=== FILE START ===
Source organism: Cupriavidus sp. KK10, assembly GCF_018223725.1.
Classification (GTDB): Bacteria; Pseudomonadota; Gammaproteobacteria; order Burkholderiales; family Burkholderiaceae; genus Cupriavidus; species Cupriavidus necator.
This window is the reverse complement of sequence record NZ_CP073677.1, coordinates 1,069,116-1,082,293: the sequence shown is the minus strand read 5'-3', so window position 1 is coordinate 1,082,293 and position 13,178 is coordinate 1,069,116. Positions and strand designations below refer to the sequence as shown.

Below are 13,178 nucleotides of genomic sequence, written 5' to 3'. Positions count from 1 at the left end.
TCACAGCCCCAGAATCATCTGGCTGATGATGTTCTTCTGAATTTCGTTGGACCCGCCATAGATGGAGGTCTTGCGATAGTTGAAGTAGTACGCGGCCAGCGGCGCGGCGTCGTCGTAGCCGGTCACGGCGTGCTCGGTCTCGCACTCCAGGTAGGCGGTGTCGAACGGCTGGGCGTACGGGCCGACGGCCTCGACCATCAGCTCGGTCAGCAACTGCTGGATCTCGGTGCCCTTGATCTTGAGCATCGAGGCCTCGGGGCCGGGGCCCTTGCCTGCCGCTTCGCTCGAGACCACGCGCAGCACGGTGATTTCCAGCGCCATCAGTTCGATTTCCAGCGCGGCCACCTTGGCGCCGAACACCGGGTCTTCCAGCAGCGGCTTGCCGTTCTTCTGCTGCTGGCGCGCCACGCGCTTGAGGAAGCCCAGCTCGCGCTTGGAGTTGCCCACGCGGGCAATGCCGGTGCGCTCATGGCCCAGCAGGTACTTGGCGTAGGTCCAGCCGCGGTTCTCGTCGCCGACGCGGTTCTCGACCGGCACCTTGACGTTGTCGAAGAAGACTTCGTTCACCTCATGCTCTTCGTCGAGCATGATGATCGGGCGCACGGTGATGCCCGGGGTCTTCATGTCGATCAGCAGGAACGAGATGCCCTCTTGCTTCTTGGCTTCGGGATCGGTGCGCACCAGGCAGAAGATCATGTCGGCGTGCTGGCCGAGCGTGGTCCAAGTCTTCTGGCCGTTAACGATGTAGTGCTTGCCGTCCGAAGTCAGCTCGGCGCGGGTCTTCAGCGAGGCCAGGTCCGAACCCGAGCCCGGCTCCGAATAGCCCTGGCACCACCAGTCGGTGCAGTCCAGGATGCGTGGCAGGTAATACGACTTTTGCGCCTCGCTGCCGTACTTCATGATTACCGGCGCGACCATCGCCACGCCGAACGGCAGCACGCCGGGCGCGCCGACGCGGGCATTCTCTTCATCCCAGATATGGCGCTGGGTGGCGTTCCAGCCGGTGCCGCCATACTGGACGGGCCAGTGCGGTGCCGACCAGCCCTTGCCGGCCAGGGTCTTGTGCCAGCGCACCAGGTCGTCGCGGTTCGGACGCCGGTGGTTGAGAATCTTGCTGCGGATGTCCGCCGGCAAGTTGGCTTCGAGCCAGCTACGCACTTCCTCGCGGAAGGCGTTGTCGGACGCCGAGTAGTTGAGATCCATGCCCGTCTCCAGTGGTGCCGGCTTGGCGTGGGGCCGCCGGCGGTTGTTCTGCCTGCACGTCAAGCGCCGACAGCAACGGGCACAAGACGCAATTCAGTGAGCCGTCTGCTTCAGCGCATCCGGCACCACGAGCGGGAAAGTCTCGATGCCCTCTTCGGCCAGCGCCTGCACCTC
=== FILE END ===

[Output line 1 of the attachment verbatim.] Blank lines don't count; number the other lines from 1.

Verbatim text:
Source organism: Cupriavidus sp. KK10, assembly GCF_018223725.1.